KPBS AIRDATE: October 31, 1991
Lock up your wives and daughters. Elmer Gantry’s back. Preachin’ the gospel– and singin’ it, too. As seductive and provocative as ever. The new “Elmer” just breezed into the La Jolla Playhouse, with script rewrites being penciled in right up until opening night. A few more cuts and it’ll be just about perfect. The kind of new musical we’ve been needing for a long time: Tuneful melodies, charismatic characters, a sexy love-story, and a little socio-political commentary.
Some of the satirical bite has gone out of Sinclair Lewis’ original. But some new bounce was put in. This is holy rollin’, down-home, clap-along American music. A blend of folk, country, bluegrass, jazz, blues and gospel. As American as… Main Street. Or Elmer Gantry.
The 1927 novel has been moved from World War I to the Depression era, and the story’s been distilled down to the ramblin’, gamblin, fast-talkin’ salesman Gantry meetin’ up with Sister Sharon Falconer, a revivalist with a mission. He brings heavy doses of hype and spunk to her tent-show, and equal amounts of sensuality to her bedroom. And then there are a few sleazy businessmen who try to take advantage of her, but that stuff’s a bit murky and undeveloped. The spotlight mostly falls on Elmer and Sharon, and that talented troupe of hers that just sings its fool heart out.
There’s a show-stopper in act one, “I’ve Got an Appointment,” that has Gantry turning up the heat, the rhythm, the gospel, the pure Broadway
musical magic. The audience was on its feet on opening night. It’s hard not to get caught up in the evangelical fever.
But there are some sweet songs, too, and sad ones, and funny ones and sexy ones. The nine musicians are terrific, and Mel Marvin’s music gives them plenty to sink their teeth into. Bob Satuloff’s lyrics are uninspired, but they work just fine. John Bishop’s book is tight and well-crafted. Things get a little too soppy and sentimental in act two, and that’s where the scissors would do neat work.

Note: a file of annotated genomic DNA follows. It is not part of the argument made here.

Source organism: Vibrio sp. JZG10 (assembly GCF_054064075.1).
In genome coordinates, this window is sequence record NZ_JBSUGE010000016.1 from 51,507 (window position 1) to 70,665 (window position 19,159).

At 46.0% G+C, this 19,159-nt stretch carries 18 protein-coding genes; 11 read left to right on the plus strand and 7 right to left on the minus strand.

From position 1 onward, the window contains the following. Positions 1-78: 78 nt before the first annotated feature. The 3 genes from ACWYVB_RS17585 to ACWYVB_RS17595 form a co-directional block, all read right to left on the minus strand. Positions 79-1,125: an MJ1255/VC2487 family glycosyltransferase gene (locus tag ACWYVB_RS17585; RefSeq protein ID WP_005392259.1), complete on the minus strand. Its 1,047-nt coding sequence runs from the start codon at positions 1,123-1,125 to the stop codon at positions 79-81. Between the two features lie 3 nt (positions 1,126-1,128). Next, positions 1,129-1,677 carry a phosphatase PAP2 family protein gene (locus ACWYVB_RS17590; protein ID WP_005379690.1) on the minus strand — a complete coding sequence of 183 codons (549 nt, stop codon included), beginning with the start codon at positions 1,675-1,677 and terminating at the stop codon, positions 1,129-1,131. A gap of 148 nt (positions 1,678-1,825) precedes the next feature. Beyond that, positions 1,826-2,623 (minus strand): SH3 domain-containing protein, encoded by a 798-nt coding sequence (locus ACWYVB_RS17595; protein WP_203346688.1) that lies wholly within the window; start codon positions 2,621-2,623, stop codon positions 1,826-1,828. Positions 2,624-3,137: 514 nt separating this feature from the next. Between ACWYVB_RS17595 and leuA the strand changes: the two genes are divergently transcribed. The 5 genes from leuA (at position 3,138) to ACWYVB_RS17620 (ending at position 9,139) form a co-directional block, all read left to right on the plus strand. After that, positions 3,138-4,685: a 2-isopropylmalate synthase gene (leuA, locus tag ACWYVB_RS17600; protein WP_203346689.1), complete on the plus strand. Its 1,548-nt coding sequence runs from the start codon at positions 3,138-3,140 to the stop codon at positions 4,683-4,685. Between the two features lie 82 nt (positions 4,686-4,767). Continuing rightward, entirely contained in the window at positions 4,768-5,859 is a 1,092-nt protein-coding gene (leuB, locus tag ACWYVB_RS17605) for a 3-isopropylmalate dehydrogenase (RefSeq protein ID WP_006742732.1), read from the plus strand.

But this show’s a winner. And it’s got Broadway written all over its face. It’s slickly professional in every way. Heidi Landesman’s set is drop-dead fabulous. From rolling plains with changing clouds to a concrete-and-steel city labyrinth that’s a dynamite opener for act two. A train whizzes toward us, a car drives across the stage. Wow. This is technical wizardry without pyrotechnics. Superb lighting, sound and costumes, too. And Des McAnuff’s direction: Perfectly modulated. Heated but not overdone.
And then there’s the cast. Mark Harelick had a hard act to follow. For the first twenty minutes, I kept thinking of Burt Lancaster in the unforgettable 1960 movie. But Harelick certainly rose to the occasion. And then some. He’s fiery and commanding. And the ideal foil for Sharon Scruggs as Sister Sharon — personally, physically and vocally. She played the role in the original Washington production in 1988, and she’s beautiful in it, with the look and the tough-vulnerability of Meryl Streep.
There are some fabulous voices up on the stage, not the least of which
are the Supreme three-woman black vocalists: Darlene Love, Jennifer Leigh Warren and Lynette DuPré, who do a knockout number, “Troubled Blues.”
I could go on — and so should this show. It has a future, as well as an historical past. And, thematically speaking, it’s got love and faith on its side.
I’m Pat Launer, for KPBS radio.
©1991 Patté Productions Inc.